• Allowing the Legislative Council to amend any of the Secretary of State's emergency plans.
  • Allowing county auditors to reduce the number of polling sites by up to 35% during emergencies, as long as those reductions are made proportionately in urban and rural areas.
  • Barring county auditors from using their databases to correct any information on an absentee ballot request form.
It is this last change that was the most controversial. County auditors may get absentee ballot request forms that are missing information (like a zip code), or information they cannot read (like shaky handwriting), or information that has a simple error in it (like writing 4402 instead of 4420 in an address).  If the missing information is pretty simple, a county auditor can currently correct or verify it with the database. This new law prohibits an auditor from doing that, and requires they instead call or email the voter within 24 hours of getting the request, and if the voter doesn't respond, send a letter by mail explaining they need to correct the missing information in order to request a ballot.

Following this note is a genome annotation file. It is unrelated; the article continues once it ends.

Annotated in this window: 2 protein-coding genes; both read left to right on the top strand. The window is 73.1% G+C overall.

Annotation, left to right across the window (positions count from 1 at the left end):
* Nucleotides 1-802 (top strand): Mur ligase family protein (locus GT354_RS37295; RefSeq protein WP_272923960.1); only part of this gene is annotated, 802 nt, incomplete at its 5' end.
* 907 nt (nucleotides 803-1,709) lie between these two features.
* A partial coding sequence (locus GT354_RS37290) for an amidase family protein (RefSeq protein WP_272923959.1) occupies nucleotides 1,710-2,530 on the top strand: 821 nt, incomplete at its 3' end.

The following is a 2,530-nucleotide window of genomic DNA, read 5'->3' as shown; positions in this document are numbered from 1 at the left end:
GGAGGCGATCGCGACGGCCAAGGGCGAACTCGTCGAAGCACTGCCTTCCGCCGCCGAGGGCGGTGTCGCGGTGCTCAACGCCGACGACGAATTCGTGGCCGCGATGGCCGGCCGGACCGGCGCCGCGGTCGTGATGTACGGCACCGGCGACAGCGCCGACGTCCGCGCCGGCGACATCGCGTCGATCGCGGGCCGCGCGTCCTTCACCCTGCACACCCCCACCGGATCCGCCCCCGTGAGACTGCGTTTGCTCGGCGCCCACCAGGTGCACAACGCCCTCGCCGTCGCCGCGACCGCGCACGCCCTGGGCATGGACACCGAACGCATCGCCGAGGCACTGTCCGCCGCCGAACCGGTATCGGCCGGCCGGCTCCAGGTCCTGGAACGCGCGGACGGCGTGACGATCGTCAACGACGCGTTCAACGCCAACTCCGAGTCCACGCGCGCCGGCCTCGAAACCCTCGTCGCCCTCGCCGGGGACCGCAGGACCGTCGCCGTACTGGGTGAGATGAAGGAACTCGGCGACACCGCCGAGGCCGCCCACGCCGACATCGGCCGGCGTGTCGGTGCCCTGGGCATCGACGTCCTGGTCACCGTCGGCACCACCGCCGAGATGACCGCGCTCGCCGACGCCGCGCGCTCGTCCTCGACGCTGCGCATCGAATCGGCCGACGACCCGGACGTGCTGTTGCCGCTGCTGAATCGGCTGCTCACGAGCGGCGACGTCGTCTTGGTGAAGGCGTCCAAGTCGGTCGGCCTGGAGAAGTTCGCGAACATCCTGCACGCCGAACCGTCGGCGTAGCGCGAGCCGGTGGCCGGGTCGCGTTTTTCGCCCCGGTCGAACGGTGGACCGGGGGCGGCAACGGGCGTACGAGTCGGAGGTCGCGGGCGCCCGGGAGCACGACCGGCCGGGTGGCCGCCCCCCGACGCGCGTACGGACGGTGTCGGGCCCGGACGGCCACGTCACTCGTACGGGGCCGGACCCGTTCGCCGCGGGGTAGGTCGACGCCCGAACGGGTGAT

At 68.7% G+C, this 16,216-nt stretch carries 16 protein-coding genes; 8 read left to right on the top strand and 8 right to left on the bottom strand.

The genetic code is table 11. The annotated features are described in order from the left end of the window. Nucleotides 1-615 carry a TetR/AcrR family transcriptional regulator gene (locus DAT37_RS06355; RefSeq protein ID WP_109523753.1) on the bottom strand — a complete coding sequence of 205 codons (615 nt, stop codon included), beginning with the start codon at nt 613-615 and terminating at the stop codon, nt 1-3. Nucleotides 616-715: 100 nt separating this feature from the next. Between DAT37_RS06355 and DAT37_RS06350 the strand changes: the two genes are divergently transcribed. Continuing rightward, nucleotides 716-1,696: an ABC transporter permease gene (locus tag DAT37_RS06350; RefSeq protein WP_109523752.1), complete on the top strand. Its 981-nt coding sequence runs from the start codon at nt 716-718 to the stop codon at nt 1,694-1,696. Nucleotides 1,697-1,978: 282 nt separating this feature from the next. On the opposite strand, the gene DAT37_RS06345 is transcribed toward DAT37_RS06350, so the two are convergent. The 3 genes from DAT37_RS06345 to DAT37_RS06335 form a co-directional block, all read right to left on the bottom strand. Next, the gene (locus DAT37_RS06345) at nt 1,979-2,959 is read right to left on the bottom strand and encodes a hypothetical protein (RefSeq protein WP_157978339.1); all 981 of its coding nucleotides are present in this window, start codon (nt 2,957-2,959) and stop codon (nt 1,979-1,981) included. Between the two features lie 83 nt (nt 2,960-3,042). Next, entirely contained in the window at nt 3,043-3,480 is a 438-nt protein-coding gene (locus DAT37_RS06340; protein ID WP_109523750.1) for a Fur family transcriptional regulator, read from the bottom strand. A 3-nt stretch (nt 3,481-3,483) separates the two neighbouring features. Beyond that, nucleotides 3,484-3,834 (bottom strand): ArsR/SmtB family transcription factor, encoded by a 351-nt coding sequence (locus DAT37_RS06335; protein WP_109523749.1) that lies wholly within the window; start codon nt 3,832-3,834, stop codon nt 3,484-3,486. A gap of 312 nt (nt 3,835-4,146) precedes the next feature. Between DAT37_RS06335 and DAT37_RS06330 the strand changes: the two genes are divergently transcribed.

Voters have only 29 days to vote by mail, so anything that adds time to the process is of concern to organizations that represent voters that have bigger percentages of people who vote by mail (older Iowans, Iowans with disabilities, Iowans with chronic health conditions, people who have transportation barriers or difficulties with child care).   The DD Council will be working with county auditors and the Secretary of State on ways to prevent additional headaches for voters with disabilities, so stay tuned and watch for updates in our next issue of infoNET.